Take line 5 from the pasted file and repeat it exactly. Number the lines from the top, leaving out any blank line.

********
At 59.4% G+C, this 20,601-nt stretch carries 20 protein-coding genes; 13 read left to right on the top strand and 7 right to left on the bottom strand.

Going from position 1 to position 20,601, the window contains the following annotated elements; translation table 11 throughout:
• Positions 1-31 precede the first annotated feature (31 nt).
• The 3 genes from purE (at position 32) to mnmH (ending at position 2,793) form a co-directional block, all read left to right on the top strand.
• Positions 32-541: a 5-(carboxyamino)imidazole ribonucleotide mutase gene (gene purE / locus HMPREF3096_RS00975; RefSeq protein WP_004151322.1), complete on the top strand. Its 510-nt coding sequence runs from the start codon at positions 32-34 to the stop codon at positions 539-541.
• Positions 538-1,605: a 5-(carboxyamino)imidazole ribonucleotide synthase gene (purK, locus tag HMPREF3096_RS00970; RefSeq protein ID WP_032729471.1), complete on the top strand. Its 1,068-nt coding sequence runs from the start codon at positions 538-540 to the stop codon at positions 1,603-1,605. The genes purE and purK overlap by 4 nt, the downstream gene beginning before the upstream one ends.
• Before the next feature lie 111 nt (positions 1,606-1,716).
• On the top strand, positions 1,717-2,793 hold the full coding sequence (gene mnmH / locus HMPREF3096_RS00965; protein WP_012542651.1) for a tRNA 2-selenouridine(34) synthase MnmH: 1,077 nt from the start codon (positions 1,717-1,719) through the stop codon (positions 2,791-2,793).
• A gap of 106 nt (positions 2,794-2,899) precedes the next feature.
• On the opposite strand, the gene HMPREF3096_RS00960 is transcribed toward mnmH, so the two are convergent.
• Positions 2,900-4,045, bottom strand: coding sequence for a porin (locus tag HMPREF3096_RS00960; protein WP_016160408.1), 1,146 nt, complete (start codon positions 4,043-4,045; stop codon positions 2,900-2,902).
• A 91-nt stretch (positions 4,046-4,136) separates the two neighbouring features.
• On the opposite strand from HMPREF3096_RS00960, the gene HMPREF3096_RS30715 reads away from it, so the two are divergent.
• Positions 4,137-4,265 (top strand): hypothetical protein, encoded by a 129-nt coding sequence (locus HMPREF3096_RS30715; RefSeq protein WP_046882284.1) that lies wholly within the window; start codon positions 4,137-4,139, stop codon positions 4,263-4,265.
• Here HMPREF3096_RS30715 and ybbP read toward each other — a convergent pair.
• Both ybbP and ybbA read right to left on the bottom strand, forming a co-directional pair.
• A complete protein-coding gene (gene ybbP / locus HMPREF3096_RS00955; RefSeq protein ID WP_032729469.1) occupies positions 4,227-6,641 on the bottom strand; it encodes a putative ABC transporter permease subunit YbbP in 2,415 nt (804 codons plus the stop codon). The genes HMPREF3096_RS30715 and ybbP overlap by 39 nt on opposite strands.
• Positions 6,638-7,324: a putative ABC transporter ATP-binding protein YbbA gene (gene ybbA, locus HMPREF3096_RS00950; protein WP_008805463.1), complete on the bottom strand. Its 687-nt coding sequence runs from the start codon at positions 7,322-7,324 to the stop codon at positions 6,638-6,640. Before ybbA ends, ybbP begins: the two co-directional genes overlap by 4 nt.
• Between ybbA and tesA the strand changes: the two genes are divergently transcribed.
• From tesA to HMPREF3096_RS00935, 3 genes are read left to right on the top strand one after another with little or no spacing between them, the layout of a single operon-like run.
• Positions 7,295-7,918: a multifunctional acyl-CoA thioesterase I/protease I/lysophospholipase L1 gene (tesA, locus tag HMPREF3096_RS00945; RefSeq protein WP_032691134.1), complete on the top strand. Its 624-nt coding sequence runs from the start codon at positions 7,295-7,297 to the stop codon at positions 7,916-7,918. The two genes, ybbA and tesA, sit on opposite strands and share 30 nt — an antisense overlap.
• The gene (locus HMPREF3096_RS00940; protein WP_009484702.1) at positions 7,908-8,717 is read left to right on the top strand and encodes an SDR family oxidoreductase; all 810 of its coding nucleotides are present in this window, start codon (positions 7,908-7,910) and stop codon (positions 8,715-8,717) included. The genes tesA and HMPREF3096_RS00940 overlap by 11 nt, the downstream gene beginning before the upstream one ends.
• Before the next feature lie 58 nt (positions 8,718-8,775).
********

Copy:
• Positions 32-541: a 5-(carboxyamino)imidazole ribonucleotide mutase gene (gene purE / locus HMPREF3096_RS00975; RefSeq protein WP_004151322.1), complete on the top strand. Its 510-nt coding sequence runs from the start codon at positions 32-34 to the stop codon at positions 539-541.